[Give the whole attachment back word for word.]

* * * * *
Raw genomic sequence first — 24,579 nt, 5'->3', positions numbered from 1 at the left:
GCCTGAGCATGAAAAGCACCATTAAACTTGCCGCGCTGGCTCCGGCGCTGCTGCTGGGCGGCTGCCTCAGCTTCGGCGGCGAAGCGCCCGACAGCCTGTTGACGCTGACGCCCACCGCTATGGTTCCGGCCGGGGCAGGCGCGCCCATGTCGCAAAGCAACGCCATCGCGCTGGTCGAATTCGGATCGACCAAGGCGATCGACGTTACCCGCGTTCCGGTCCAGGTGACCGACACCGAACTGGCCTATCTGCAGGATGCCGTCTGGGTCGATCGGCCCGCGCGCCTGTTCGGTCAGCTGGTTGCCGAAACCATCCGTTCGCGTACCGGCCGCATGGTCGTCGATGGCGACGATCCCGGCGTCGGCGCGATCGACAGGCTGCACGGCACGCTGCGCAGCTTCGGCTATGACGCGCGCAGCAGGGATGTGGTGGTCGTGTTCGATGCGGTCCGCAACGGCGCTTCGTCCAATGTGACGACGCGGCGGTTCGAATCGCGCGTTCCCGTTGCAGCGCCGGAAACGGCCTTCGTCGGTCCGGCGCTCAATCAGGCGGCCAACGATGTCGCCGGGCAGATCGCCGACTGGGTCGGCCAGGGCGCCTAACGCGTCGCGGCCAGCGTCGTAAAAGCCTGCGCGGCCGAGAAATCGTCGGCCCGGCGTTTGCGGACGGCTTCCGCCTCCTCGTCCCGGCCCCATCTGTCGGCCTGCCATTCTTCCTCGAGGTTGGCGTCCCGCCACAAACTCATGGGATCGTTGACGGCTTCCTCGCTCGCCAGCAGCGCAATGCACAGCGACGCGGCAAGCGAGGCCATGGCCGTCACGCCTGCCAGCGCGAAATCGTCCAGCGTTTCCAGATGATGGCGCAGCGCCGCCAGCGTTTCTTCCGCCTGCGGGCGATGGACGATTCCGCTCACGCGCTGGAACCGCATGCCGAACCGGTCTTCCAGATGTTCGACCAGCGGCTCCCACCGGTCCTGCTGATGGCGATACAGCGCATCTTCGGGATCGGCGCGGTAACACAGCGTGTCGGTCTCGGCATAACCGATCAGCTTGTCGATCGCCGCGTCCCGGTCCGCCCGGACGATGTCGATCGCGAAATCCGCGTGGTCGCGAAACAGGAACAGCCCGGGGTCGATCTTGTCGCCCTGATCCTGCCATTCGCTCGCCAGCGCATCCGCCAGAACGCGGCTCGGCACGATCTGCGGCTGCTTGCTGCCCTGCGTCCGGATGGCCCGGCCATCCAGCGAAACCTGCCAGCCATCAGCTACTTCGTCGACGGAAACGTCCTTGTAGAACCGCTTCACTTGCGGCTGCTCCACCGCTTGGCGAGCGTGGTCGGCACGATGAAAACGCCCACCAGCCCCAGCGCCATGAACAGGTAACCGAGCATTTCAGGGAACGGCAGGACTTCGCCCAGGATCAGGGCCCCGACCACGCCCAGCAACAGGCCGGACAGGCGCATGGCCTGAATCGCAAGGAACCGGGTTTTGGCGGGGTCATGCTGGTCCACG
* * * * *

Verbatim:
Raw genomic sequence first — 24,579 nt, 5'->3', positions numbered from 1 at the left:
GCCTGAGCATGAAAAGCACCATTAAACTTGCCGCGCTGGCTCCGGCGCTGCTGCTGGGCGGCTGCCTCAGCTTCGGCGGCGAAGCGCCCGACAGCCTGTTGACGCTGACGCCCACCGCTATGGTTCCGGCCGGGGCAGGCGCGCCCATGTCGCAAAGCAACGCCATCGCGCTGGTCGAATTCGGATCGACCAAGGCGATCGACGTTACCCGCGTTCCGGTCCAGGTGACCGACACCGAACTGGCCTATCTGCAGGATGCCGTCTGGGTCGATCGGCCCGCGCGCCTGTTCGGTCAGCTGGTTGCCGAAACCATCCGTTCGCGTACCGGCCGCATGGTCGTCGATGGCGACGATCCCGGCGTCGGCGCGATCGACAGGCTGCACGGCACGCTGCGCAGCTTCGGCTATGACGCGCGCAGCAGGGATGTGGTGGTCGTGTTCGATGCGGTCCGCAACGGCGCTTCGTCCAATGTGACGACGCGGCGGTTCGAATCGCGCGTTCCCGTTGCAGCGCCGGAAACGGCCTTCGTCGGTCCGGCGCTCAATCAGGCGGCCAACGATGTCGCCGGGCAGATCGCCGACTGGGTCGGCCAGGGCGCCTAACGCGTCGCGGCCAGCGTCGTAAAAGCCTGCGCGGCCGAGAAATCGTCGGCCCGGCGTTTGCGGACGGCTTCCGCCTCCTCGTCCCGGCCCCATCTGTCGGCCTGCCATTCTTCCTCGAGGTTGGCGTCCCGCCACAAACTCATGGGATCGTTGACGGCTTCCTCGCTCGCCAGCAGCGCAATGCACAGCGACGCGGCAAGCGAGGCCATGGCCGTCACGCCTGCCAGCGCGAAATCGTCCAGCGTTTCCAGATGATGGCGCAGCGCCGCCAGCGTTTCTTCCGCCTGCGGGCGATGGACGATTCCGCTCACGCGCTGGAACCGCATGCCGAACCGGTCTTCCAGATGTTCGACCAGCGGCTCCCACCGGTCCTGCTGATGGCGATACAGCGCATCTTCGGGATCGGCGCGGTAACACAGCGTGTCGGTCTCGGCATAACCGATCAGCTTGTCGATCGCCGCGTCCCGGTCCGCCCGGACGATGTCGATCGCGAAATCCGCGTGGTCGCGAAACAGGAACAGCCCGGGGTCGATCTTGTCGCCCTGATCCTGCCATTCGCTCGCCAGCGCATCCGCCAGAACGCGGCTCGGCACGATCTGCGGCTGCTTGCTGCCCTGCGTCCGGATGGCCCGGCCATCCAGCGAAACCTGCCAGCCATCAGCTACTTCGTCGACGGAAACGTCCTTGTAGAACCGCTTCACTTGCGGCTGCTCCACCGCTTGGCGAGCGTGGTCGGCACGATGAAAACGCCCACCAGCCCCAGCGCCATGAACAGGTAACCGAGCATTTCAGGGAACGGCAGGACTTCGCCCAGGATCAGGGCCCCGACCACGCCCAGCAACAGGCCGGACAGGCGCATGGCCTGAATCGCAAGGAACCGGGTTTTGGCGGGGTCATGCTGGTCCACG